Screen Shot 2014-01-06 at 12.16.51 PMThe most important part of backup is to get data off site. So if your house burns down or gets pulled down a river, you’ve still got your data. Now for me with a 5Mbps upstream connection, having a true one to one backup of my data drives up on the cloud just isn’t a reasonable thing to do, it would take months and months to upload. And honestly, if my house burns down, do I really need the RAW files for outtakes that didn’t make the cut in the first place?

So a while back I instituted a system of exporting my final images as full-res jpegs at 85/100 quality and uploading them to Dropbox.  This both gets them out of the house AND allows me to access final print-ready copies of my work when I’m out and about or on vacation. I can send email links to any of the files right from my phone. So it’s convenience AND backup for which I pay $100/year.

Plus, instead of 3.2TB of data, my entire ‘Finished Images’ folder, everything I’ve ever shot that I care to keep, totals a whopping 20.5GB  I could keep a copy local on my phone if I really wanted to. Or on a keychain USB drive I guess, that’s not a bad idea actually…

Tag Team Backup

The proliferation of inexpensive USB 3.0 drives has been a great boon to backup users everywhere. For one thing they’re cheap. Often cheaper than the bare drive that’s enclosed within goes for, and they’re seemingly always on sale somewhere. I’ve bought two 4TB Seagate drives in the past few months for about $150 each. That’s just nuts. Here’s one on Amazon right now for instance:

Seagate Backup Plus 4 TB USB 3.0 Desktop External Hard Drive on Amazon.com

The trick to my backup solution is to have two drives to backup to, but only backup to one of them at a time. One drive is on my desktop, the other is in my closet. Once a month (I switch them when I write my rent check) I swap the two drives so that the one in the closet becomes the one on my desk and vice versa.  You may ask ‘Why?’, but I assure you there is a good reason for this.

Once you have a backup system working, the nightmare scenario is that data on your main library drive becomes corrupt or something gets accidentally deleted and an automated backup goes and clones those mistakes to your backup drive before you realize it. So now you’re left with not one but two drives which don’t have your data on them. By having two backups that you swap in an out, you always have a backup that’s not going to be automatically overwritten which is no greater than a month old (or a week old if you swapped them weekly, or a day old if you swapped them daily, etc). Another ancillary benefit is that the drive in your closet is not connected to power, so that if that random power surge or lightning strike kills your electronics, your data is covered.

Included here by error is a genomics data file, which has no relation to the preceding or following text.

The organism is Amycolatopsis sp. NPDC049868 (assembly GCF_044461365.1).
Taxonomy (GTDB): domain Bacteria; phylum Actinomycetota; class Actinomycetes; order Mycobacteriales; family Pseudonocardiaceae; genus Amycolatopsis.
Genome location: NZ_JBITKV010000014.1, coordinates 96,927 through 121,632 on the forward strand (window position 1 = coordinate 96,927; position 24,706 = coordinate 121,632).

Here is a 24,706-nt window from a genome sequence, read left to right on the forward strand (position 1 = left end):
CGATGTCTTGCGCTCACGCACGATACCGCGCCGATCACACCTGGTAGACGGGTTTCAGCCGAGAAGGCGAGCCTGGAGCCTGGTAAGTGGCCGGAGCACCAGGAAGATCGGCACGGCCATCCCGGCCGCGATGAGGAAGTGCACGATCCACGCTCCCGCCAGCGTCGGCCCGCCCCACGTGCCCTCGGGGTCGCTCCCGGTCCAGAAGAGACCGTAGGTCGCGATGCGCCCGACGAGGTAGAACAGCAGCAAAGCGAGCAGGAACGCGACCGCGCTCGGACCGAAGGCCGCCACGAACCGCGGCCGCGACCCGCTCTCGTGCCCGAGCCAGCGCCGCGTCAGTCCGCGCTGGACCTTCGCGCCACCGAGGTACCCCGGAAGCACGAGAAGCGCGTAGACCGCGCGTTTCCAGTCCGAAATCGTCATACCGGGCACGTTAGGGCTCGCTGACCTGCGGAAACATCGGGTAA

Image Library on SDD

I mentioned above that the idea of putting all of my images on fast SSDs had occurred to me. The prices of the drives has fallen A LOT in the past year or so. To the point where you can currently buy a 960GB drive for $500. Still a little too rich for my blood, but if I archived the old stuff to a couple of external drives and kept my library tidy, I could probably get it to fit within 2TB or so. And that would only cost about a grand. A lot of money? Sure, but not completely astronomical like it would have been a couple of years ago.

It’s certainly to the point that the next time I build myself a new computer, I’ll probably make the switch. Hopefully by then the price will be down to $250/TB.  Imagine two or three of those drives as your RAID-0 array. Loading images at 1.6GB/s would be pretty nice. Necessary? Nah. But pretty nice.

On Eleanor

I got some terrible news last night. My good friend and muse Eleanor had died suddenly while visiting family for the holiday. No warning, no sickness, no time to say goodbye. She was one of the outliers the entire time I knew her. I would often use her as an example in conversations when I needed an example of someone who confounded the world’s expectations. Sassy to the nines and always so incredibly full of life that I can hardly believe that she could possibly be gone.

If you needed another reason why you should never wait to do that thing you’ve been meaning to do, or tell someone that you love them, here it is.

Below are a few of the photographs I made with Eleanor over the years.